Chatroom - Glasgow teachers' retirement deal

13th November 2009 at 00:00

Posted by jonowen

How true is it that teachers of 55+ years are being offered a deal?

Posted by news2me

My LA has given retirement to someone who had only been working there for 18 months. The person was 50 and given up to 65 - yip, 15-year enhancement. They were also given a three-year lump sum (nice if you can get it) and the killer, they are back in a school in the LA doing supply. Is it me or is there something very, very wrong about that?

Posted by grunwald

I've a friend in that situation. Not sure if he got 15 years, though. He is semi-retired on almost a full teaching salary. He didn't plan it that way. I'd have thought that type of deal was rare. The person must be an expensive commodity. These arrangements always save the council.

Posted by bigjimmy

Just heard that 12 teachers from one Glasgow secondary have applied.

Posted by kibosh

It seems there are many ways the jobs are being swallowed by existing contracted staff . And very few ways jobs are being offered to the languishing supply teachers.

Posted by Flyonthewall75

If someone took up a post and joined the Scottish Teachers' Superannuation Scheme after April 1, 2007, their retiral age would be 65. If, after 18 months, they were made redundant, it is possible an employer would pay discretionary compensation.

Premature Retirement (caused by redundancy or reorganisation): If you are aged 50 or over (aged 55 if you entered the scheme after June 30, 2006) and your employer makes you redundant or you leave pensionable employment on the grounds of organisational efficiency, you may be granted premature retirement benefits. The payment of these unreduced benefits from the STSS is at the discretion of your employer. The premature retirement arrangements provide for two types of compensation payable by your employer:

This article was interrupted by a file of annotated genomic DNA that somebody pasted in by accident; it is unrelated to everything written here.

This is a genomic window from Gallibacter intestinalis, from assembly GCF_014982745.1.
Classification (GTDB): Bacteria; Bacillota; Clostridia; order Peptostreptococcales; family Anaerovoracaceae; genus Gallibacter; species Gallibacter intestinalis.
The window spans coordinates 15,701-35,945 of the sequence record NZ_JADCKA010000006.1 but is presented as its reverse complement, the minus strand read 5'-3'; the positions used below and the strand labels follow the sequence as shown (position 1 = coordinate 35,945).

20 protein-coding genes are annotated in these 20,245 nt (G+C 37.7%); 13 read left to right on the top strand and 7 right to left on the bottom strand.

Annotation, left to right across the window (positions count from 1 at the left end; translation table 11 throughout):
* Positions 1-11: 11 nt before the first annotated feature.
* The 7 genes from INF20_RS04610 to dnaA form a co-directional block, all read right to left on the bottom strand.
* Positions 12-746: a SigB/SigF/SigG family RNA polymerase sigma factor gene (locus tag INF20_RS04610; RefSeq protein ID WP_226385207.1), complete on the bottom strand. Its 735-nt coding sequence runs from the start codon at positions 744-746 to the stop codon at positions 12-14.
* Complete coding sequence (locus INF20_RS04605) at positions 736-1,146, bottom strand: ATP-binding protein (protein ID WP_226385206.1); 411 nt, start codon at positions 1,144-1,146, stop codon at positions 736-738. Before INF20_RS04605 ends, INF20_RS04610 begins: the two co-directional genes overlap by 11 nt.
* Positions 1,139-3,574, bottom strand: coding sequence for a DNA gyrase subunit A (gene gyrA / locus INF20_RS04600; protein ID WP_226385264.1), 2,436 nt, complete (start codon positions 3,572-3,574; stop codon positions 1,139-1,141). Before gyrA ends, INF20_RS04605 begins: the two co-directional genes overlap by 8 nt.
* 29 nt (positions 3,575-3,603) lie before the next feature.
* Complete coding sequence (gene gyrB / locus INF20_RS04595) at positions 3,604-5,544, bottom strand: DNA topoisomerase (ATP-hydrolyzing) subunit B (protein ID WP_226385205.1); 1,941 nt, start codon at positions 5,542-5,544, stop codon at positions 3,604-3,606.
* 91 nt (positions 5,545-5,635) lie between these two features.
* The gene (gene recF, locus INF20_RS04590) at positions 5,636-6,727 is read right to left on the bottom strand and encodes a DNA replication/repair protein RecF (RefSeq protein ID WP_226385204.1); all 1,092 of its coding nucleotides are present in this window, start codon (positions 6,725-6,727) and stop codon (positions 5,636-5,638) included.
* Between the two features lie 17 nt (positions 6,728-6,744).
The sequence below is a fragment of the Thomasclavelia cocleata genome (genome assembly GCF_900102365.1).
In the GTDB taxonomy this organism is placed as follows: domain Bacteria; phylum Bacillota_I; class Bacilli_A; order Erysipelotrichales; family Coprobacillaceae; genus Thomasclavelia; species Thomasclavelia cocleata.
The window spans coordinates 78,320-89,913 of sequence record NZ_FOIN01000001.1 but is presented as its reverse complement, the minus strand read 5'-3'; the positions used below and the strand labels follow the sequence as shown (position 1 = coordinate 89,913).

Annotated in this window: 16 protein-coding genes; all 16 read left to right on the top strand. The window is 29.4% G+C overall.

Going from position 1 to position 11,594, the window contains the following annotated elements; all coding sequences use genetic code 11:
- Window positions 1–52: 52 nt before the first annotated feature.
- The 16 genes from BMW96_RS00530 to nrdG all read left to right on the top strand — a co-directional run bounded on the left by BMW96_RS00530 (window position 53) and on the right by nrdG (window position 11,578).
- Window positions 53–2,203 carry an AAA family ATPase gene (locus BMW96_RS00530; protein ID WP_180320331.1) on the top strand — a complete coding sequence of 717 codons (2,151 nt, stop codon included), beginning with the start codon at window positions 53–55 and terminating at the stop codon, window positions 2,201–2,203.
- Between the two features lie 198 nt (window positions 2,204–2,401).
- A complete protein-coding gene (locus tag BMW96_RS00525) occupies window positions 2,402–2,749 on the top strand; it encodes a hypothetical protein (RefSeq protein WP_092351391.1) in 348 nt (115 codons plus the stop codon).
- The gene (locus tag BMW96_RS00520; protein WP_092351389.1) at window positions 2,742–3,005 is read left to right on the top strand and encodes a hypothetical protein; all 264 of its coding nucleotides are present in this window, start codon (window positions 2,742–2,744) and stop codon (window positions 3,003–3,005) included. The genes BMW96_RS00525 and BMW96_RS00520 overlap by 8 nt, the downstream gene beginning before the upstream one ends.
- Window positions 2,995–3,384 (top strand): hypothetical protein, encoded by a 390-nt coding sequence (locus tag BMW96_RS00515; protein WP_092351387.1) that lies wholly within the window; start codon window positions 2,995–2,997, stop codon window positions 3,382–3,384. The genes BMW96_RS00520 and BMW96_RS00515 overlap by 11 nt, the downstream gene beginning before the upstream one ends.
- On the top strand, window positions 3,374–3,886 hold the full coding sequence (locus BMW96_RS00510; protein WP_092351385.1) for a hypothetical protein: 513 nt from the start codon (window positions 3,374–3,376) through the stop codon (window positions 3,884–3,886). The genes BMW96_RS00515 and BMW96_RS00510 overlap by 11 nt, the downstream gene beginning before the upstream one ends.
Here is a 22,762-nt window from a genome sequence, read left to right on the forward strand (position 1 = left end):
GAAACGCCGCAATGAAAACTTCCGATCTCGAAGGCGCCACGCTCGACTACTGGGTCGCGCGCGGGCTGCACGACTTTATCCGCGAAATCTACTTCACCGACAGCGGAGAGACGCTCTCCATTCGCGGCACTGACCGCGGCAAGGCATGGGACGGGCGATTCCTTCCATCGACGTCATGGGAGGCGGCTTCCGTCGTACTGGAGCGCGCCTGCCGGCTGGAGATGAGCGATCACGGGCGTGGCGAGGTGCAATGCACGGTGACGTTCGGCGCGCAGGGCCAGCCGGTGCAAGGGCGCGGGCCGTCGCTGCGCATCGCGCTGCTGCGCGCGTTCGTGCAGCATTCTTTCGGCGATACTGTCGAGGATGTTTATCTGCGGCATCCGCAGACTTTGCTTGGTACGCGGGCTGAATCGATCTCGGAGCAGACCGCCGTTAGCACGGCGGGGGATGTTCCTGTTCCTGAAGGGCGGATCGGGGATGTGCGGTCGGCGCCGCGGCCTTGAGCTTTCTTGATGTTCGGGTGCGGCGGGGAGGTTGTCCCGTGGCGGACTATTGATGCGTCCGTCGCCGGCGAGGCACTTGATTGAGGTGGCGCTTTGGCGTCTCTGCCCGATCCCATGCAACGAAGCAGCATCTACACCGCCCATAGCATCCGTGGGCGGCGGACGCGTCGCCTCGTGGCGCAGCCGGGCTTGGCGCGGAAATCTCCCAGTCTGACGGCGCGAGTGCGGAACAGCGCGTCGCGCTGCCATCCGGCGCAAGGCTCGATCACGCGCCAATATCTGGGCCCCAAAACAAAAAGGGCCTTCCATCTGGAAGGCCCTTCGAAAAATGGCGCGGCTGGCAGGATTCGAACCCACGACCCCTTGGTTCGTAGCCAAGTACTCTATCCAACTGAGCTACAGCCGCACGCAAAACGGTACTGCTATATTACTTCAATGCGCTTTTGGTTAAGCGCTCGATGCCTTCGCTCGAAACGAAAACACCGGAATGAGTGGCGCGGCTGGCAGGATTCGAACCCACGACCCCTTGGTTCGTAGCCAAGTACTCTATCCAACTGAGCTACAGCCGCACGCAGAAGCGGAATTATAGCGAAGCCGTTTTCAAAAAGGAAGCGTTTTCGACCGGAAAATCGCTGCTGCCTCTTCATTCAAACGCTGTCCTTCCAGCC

- mandatory compensation - benefits (pension and lump sum) are split between the scheme and employer. Your employer must agree to pay this if an application for premature retirement benefits is to be accepted;

- discretionary compensation - your benefits may be increased by your employer to compensate that you have had to retire early. Whether to increase your benefits in this way is entirely at the discretion of your employer and is subject to certain limits (, then forums, then opinion.

Log-in as an existing print or digital subscriber

Forgotten your subscriber ID?


To access this content and the full TES archive, subscribe now.

View subscriber offers


Get TES online and delivered to your door – for less than the price of a coffee

Save 33% off the cover price with this great subscription offer. Every copy delivered to your door by first-class post, plus full access to TES online and the TES app for just £1.90 per week.
Subscribers also enjoy a range of fantastic offers and benefits worth over £270:

  • Discounts off TES Institute courses
  • Access over 200,000 articles in the TES online archive
  • Free Tastecard membership worth £79.99
  • Discounts with Zipcar,, Virgin Wines and other partners
Order your low-cost subscription today